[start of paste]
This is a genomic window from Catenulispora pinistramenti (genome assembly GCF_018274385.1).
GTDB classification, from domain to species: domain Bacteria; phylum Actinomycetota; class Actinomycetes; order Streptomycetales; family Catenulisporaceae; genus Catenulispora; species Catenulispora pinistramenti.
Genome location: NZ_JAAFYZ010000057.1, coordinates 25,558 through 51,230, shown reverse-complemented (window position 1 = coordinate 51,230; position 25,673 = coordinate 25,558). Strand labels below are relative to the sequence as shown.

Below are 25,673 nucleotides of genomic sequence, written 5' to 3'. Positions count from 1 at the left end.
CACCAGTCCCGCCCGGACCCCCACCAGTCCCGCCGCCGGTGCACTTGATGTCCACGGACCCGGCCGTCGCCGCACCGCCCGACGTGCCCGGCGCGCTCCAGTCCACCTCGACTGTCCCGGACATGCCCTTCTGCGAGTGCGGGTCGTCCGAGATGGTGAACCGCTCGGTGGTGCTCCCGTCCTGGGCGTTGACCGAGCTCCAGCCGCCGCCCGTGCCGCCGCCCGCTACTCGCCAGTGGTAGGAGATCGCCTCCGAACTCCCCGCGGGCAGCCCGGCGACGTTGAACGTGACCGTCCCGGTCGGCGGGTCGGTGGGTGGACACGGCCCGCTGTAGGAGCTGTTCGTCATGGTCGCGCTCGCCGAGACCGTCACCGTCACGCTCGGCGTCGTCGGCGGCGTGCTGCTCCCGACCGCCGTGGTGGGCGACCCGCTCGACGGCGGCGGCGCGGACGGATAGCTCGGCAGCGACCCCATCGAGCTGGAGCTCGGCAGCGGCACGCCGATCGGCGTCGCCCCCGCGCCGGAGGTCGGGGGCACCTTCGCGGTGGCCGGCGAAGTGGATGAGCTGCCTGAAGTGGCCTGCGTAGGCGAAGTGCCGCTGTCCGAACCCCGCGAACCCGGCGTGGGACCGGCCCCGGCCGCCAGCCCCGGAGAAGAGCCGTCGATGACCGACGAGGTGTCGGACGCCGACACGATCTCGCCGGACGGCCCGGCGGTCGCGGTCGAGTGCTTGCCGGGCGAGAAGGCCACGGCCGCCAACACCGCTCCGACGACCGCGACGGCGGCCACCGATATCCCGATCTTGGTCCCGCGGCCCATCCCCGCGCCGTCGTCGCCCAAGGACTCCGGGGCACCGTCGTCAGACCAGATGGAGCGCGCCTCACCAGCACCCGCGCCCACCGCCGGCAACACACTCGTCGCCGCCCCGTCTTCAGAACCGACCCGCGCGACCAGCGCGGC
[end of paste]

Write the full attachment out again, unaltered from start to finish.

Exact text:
This is a genomic window from Catenulispora pinistramenti (genome assembly GCF_018274385.1).
GTDB classification, from domain to species: domain Bacteria; phylum Actinomycetota; class Actinomycetes; order Streptomycetales; family Catenulisporaceae; genus Catenulispora; species Catenulispora pinistramenti.
Genome location: NZ_JAAFYZ010000057.1, coordinates 25,558 through 51,230, shown reverse-complemented (window position 1 = coordinate 51,230; position 25,673 = coordinate 25,558). Strand labels below are relative to the sequence as shown.

Below are 25,673 nucleotides of genomic sequence, written 5' to 3'. Positions count from 1 at the left end.
CACCAGTCCCGCCCGGACCCCCACCAGTCCCGCCGCCGGTGCACTTGATGTCCACGGACCCGGCCGTCGCCGCACCGCCCGACGTGCCCGGCGCGCTCCAGTCCACCTCGACTGTCCCGGACATGCCCTTCTGCGAGTGCGGGTCGTCCGAGATGGTGAACCGCTCGGTGGTGCTCCCGTCCTGGGCGTTGACCGAGCTCCAGCCGCCGCCCGTGCCGCCGCCCGCTACTCGCCAGTGGTAGGAGATCGCCTCCGAACTCCCCGCGGGCAGCCCGGCGACGTTGAACGTGACCGTCCCGGTCGGCGGGTCGGTGGGTGGACACGGCCCGCTGTAGGAGCTGTTCGTCATGGTCGCGCTCGCCGAGACCGTCACCGTCACGCTCGGCGTCGTCGGCGGCGTGCTGCTCCCGACCGCCGTGGTGGGCGACCCGCTCGACGGCGGCGGCGCGGACGGATAGCTCGGCAGCGACCCCATCGAGCTGGAGCTCGGCAGCGGCACGCCGATCGGCGTCGCCCCCGCGCCGGAGGTCGGGGGCACCTTCGCGGTGGCCGGCGAAGTGGATGAGCTGCCTGAAGTGGCCTGCGTAGGCGAAGTGCCGCTGTCCGAACCCCGCGAACCCGGCGTGGGACCGGCCCCGGCCGCCAGCCCCGGAGAAGAGCCGTCGATGACCGACGAGGTGTCGGACGCCGACACGATCTCGCCGGACGGCCCGGCGGTCGCGGTCGAGTGCTTGCCGGGCGAGAAGGCCACGGCCGCCAACACCGCTCCGACGACCGCGACGGCGGCCACCGATATCCCGATCTTGGTCCCGCGGCCCATCCCCGCGCCGTCGTCGCCCAAGGACTCCGGGGCACCGTCGTCAGACCAGATGGAGCGCGCCTCACCAGCACCCGCGCCCACCGCCGGCAACACACTCGTCGCCGCCCCGTCTTCAGAACCGACCCGCGCGACCAGCGCGGC